Ghetto is an old Venetian word, once indicating the area of the town where foundries were located. But since March 29th 1516, it indicates the area where all the Jews living in the city were forced to live. On that very day, the Senate of the Most Serene Republic of Venice decided that Christians and Israelites didnt have to share the town together. The resolution was considered and then quickly applied in dozens of other European cities, so ghetto became one of the most known Italian words – for sure Jewish people know it well, as for centuries it represented their forced home in half Europe.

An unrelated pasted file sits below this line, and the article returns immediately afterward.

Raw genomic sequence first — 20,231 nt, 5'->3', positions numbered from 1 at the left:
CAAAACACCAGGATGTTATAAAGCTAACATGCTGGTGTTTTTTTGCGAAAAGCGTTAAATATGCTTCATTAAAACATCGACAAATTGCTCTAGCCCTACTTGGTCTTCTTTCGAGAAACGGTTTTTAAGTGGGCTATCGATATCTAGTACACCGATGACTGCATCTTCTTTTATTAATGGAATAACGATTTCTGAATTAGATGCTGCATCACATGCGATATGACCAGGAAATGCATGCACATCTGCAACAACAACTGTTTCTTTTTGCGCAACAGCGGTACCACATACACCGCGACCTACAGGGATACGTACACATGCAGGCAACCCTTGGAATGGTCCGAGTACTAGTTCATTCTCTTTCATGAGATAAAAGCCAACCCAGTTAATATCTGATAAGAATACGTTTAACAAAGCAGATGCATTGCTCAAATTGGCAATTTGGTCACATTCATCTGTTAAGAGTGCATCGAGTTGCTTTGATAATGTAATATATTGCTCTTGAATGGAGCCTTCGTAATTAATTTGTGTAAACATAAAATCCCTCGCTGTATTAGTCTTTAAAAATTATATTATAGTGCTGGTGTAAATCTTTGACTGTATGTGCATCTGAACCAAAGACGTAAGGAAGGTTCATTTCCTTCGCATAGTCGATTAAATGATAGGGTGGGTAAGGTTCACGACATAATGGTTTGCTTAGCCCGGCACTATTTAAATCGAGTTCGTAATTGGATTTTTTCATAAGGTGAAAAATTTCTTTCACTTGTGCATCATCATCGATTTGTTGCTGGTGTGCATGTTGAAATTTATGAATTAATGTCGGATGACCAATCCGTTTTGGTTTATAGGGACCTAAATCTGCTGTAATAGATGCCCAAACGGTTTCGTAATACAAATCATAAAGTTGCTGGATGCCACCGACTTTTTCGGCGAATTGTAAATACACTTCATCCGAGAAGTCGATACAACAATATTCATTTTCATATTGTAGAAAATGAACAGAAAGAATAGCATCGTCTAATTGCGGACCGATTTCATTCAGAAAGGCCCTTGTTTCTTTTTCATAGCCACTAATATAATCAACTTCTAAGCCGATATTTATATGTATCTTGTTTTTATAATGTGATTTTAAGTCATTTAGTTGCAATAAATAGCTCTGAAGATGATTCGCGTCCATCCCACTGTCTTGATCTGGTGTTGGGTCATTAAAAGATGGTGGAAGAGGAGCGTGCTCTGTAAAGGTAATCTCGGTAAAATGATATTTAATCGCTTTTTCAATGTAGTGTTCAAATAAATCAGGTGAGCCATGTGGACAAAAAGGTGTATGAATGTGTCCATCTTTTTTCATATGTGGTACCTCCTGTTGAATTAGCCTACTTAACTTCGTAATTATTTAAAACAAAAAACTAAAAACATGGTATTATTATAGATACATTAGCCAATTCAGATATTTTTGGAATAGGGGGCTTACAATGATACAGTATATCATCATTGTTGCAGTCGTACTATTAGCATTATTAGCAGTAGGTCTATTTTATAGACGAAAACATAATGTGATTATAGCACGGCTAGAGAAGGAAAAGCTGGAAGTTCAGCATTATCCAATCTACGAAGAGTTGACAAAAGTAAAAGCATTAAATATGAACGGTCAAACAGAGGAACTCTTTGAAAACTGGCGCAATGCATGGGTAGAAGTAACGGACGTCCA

This is a trip, during the five-hundredth anniversary of the oldest ghetto in Europe, among Chabad Lubavitch ultra-orthodox Jews, old artisans and synagogues well concealed in the unique Venetian architecture.